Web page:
LA JOLLA, Calif. • No shirt and no shoes were no problem for Zeke Nnaji in the Nuggets’ weight room this summer.

The lack of shoes, at least by traditional standards, was part of Nuggets strength and conditioning coach Felipe Eichenberger’s plan for Nnaji’s summer. During workouts, he put Nnaji in a minimalist shoe with slots for each toe, which simulates being barefoot but provides increased traction.

“He had a lot of ankle sprains. That was one of the biggest concerns going into the summer, so I added a lot of barefoot lifting,” Eichenberger told The Denver Gazette on Wednesday after practice at University of the California San Diego.

“We can’t change his biomechanics, but we can make him stronger. That was the goal, to make his ankles and his joints as strong as possible. … The goal wasn’t to bulk him up. The goal was to make him durable.”

The 10 pounds of muscle Nnaji added in the process, getting him up around 250, was a byproduct of all the lifting. The extra muscle was on display when Nnaji opted to go shirtless while shooting after practice.

“It’s cool to see where he is and how he feels. I think it’s a product of everything he put in this summer and trusting our process of getting there. A lot of players think ‘All right, I’ll stay here for two weeks,’ and they expect to have the results that he had,” Eichenberger said.

“He just bought in, and the results are there.”

Nnaji’s time in the gym was not measured in weeks but months. He told The Denver Gazette the typical workout was an hour of high-intensity, low-rest lifting in the morning before he maintained his jump shot in the afternoon and evenings. Monday and Wednesday were leg days. Tuesday and Thursday were about the core and upper body, while Fridays were spent doing plyometrics.

“Fast forward to training camp, I’m way, way stronger, much faster, more athletic, jumping higher,” Nnaji said. “My body feels great. We did a lot of injury prevention stuff as well. It was all around just very helpful for all aspects of my game.”

That was on display in the final quarter of Friday’s scrimmage. Nnaji put down one emphatic dunk and scored a few more baskets off strong finishes around the rim. It was a continuation of an impressive training camp at the University of California San Diego.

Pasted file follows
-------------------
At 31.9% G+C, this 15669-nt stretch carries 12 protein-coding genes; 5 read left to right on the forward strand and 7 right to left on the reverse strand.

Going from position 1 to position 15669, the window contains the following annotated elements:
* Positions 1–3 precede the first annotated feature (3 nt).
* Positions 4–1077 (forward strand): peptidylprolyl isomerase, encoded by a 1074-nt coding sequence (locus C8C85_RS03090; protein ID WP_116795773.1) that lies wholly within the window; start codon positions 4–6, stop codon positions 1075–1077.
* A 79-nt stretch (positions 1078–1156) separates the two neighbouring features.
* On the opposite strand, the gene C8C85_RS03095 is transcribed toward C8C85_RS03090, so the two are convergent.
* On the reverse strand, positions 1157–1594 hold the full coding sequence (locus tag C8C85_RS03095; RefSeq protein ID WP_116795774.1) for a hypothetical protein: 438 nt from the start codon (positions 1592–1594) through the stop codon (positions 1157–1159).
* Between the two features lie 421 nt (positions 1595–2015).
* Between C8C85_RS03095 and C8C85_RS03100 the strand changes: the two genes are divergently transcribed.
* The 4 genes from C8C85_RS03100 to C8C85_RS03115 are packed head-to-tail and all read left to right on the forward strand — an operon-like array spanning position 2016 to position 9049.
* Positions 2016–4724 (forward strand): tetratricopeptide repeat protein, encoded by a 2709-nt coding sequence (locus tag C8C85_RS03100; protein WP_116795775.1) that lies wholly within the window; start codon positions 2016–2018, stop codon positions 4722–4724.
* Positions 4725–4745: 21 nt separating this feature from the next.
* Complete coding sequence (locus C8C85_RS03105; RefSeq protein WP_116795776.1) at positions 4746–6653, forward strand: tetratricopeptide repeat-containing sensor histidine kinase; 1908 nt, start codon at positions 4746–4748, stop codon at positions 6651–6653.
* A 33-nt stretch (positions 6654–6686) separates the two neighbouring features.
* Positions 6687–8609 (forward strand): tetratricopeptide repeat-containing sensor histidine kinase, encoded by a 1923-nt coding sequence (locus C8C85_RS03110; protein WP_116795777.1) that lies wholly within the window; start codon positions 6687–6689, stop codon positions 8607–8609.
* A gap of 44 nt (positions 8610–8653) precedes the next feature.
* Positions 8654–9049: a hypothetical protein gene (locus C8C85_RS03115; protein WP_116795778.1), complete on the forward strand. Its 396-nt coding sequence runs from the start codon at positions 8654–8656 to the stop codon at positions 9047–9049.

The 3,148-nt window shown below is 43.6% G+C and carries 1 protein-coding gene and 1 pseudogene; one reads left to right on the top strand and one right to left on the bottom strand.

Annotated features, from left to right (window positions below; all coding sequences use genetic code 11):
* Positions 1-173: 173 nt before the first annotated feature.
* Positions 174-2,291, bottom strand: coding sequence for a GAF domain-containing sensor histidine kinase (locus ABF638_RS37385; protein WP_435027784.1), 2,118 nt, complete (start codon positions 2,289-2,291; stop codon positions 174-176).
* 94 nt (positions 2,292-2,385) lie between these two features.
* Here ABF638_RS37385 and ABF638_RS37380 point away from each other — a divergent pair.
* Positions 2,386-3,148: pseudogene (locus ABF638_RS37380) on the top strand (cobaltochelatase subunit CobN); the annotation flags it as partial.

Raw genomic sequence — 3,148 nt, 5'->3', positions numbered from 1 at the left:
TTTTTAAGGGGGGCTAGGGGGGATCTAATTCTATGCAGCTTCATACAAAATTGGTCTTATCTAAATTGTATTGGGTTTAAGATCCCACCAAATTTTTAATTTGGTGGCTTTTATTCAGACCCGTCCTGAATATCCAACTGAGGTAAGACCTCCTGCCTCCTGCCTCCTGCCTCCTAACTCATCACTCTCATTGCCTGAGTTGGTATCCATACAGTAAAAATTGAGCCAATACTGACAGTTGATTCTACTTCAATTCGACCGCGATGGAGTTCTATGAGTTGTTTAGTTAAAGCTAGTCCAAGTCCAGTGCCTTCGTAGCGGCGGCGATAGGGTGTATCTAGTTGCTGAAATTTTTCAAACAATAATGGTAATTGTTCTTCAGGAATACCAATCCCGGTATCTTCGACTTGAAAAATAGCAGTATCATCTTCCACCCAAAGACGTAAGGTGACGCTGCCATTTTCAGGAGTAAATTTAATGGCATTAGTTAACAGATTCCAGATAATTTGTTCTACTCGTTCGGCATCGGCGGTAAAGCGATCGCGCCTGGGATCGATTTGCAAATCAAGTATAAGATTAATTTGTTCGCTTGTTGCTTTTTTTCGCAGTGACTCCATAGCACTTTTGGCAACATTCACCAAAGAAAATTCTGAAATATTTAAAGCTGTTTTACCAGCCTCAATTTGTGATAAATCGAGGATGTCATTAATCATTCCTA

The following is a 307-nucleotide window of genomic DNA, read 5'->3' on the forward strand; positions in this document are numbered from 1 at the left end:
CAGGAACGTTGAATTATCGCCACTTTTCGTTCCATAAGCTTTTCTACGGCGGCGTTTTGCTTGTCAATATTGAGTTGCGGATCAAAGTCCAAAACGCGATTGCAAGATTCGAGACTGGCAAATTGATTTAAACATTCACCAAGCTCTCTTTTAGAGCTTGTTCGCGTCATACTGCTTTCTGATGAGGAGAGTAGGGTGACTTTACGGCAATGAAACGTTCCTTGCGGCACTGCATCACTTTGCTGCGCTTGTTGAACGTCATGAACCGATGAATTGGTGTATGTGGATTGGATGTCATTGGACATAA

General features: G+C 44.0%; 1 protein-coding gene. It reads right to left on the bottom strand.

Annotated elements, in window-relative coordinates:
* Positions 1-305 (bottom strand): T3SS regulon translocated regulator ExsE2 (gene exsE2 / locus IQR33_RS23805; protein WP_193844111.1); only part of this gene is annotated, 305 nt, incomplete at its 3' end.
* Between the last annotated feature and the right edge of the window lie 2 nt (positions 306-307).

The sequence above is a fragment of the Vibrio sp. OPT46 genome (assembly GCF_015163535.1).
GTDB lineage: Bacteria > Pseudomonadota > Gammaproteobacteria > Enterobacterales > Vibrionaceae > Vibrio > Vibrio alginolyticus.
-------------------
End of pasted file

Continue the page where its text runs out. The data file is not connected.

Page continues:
“Zeke’s had a great camp – not a good camp, a great camp,” Nuggets coach Michael Malone said after Friday’s practice.

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The coach added Nnaji has been primarily playing the five this preseason. Nnaji said earlier in the week he feels most comfortable at the four but being the back up center could be the quickest route to consistent playing time.

When Malone named his initial rotations, veterans Jeff Green and DeAndre Jordan were the bigs in the second unit, but Nnaji brings something different to the table. The 21-year-old is a 43.9% shooter from 3-point range through two NBA seasons and is regarded as one of the most versatile defenders on the team. Playing the five, Malone said, simplifies the game for the player who spent one season at Arizona before the Nuggets selected him with the 22nd pick of the 2020 draft, allowing him to focus on rebounding, defending, running the court and playing in the pick and roll.

Injuries have, in part, limited Nnaji to 83 games in his professional career. Just when he looked to have an opportunity to carve out a role last season, bilateral knee soreness sidelined him for most of the final two months of the season.

“All that stuff is in the past now,” Nnaji said. “I’m so glad, because it really sucked. I felt like I was playing great and then to have that happen, it was a bummer. But I’m great now.”

That’s the result of a summer committed to Eichenberger’s plan. Nnaji said he hoped to return to Nigeria where his family’s foundation opened the first of a series of basketball courts and educational centers. Instead, the weight room took precedence.

“That was something I was looking forward to doing, but I ended up not having time to do that,” Nnaji said.

“I want to be dominant at this level and felt like I had a lot of time to work on it, so as soon as the season ended, I really began. I didn’t leave to go back home or anything like that. I stayed in Denver. I just began working.”

While some players opted to spend their summer elsewhere, Nnaji only went back to Minnesota briefly in early August for his basketball camp. His work was rewarded with increased durability, an improved physique and a before-and-after photo placed in the Nuggets weight room alongside a sign that reads “What did you do this summer?” according to Malone.

“he’s put a lot of time and energy into getting stronger,” Malone said Wednesday.

“You know he’s going to work hard. That’s just how he’s been raised. He’s a tremendous kid, tremendous person, great work ethic. He’s playing well. He’s impacting the game. He’s on the offensive glass. He’s finishing. He’s one of our more vocal defenders out there. Really happy and proud of Zeke Nnaji.”

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